This team is developing a new solution: encapsulating the islet cells in a biocompatible hydrogel membrane. The cell encapsulation system will allow glucose and insulin to diffuse through freely, but Immunoglobulin G and white blood cells will not be able to pass through, effectively “hiding” the islet cells from the immune system. With this implantable device, diabetics will no longer have to deal with the hassle and pain of testing their blood glucose up to four times a day, calculating the correct amount of insulin, and injecting themselves.


Harvard University, 2010 - $18,550

Patient non-compliance in routinely taking the medications prescribed for them costs the US $170 billion dollars yearly. The 75 million Americans considered “health illiterate” are at particular risk for prescription drug misuse: they are 3.4 times as likely to misinterpret drug warning labels, leading to greater risk of medication-related adverse events and a doubling of all-cause mortality risk. Up to 85% of prescriptions are not refilled after the initial dispensing, which translates to an annual loss of $77 billion for retail pharmacies and pharmaceutical companies.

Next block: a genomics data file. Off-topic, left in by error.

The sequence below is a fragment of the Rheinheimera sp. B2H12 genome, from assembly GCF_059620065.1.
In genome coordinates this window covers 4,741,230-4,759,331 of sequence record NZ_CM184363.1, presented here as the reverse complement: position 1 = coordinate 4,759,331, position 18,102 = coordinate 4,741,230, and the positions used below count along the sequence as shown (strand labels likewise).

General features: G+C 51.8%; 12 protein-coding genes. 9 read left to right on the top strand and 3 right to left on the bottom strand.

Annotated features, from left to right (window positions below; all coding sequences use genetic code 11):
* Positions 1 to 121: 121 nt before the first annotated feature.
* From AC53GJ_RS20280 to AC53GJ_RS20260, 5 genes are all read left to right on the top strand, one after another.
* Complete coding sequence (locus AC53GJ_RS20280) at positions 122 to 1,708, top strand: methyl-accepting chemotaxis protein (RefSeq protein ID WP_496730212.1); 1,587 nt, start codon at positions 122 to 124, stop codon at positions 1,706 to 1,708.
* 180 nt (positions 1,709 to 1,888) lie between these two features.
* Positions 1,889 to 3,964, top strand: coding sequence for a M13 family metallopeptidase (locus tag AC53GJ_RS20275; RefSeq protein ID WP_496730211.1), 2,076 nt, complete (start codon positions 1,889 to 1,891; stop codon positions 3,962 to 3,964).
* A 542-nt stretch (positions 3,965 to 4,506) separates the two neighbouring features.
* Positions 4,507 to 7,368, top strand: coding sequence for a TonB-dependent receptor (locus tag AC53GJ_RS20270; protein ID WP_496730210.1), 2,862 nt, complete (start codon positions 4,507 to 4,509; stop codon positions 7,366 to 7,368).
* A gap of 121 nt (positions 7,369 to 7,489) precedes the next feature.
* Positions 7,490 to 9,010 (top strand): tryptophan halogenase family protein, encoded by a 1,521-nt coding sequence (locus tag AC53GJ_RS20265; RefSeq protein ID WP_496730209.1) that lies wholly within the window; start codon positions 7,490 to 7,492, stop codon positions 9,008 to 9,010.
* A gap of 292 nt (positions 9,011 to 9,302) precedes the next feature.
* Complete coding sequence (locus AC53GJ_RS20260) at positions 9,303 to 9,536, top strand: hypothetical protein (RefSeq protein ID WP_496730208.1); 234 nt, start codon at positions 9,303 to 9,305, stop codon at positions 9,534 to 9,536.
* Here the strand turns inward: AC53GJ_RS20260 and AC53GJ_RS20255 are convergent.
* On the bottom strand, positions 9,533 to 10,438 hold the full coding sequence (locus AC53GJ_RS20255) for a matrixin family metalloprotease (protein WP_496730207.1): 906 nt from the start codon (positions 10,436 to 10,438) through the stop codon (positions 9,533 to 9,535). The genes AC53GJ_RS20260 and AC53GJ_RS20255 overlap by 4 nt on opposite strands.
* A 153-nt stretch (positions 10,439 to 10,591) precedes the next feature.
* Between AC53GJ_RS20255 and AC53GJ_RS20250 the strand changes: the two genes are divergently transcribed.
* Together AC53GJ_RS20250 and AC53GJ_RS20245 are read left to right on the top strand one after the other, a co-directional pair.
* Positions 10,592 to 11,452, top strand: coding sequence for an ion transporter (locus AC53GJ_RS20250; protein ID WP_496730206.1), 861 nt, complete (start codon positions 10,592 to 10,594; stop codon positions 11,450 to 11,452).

Visual cues have not improved adherence, but auditory notifications have shown promise. However, current auditory devices are too expensive to be scalable, too hard for patients to operate, and can’t be adapted to pill bottles of varying sizes.

This team is developing the RxCap, a $1 device that installs seamlessly within existing pill bottles, provides verbal explanations of proper medication use/dosage when the bottle is opened, and reminds patients to refill their medication when the time comes.

PuraCath Medical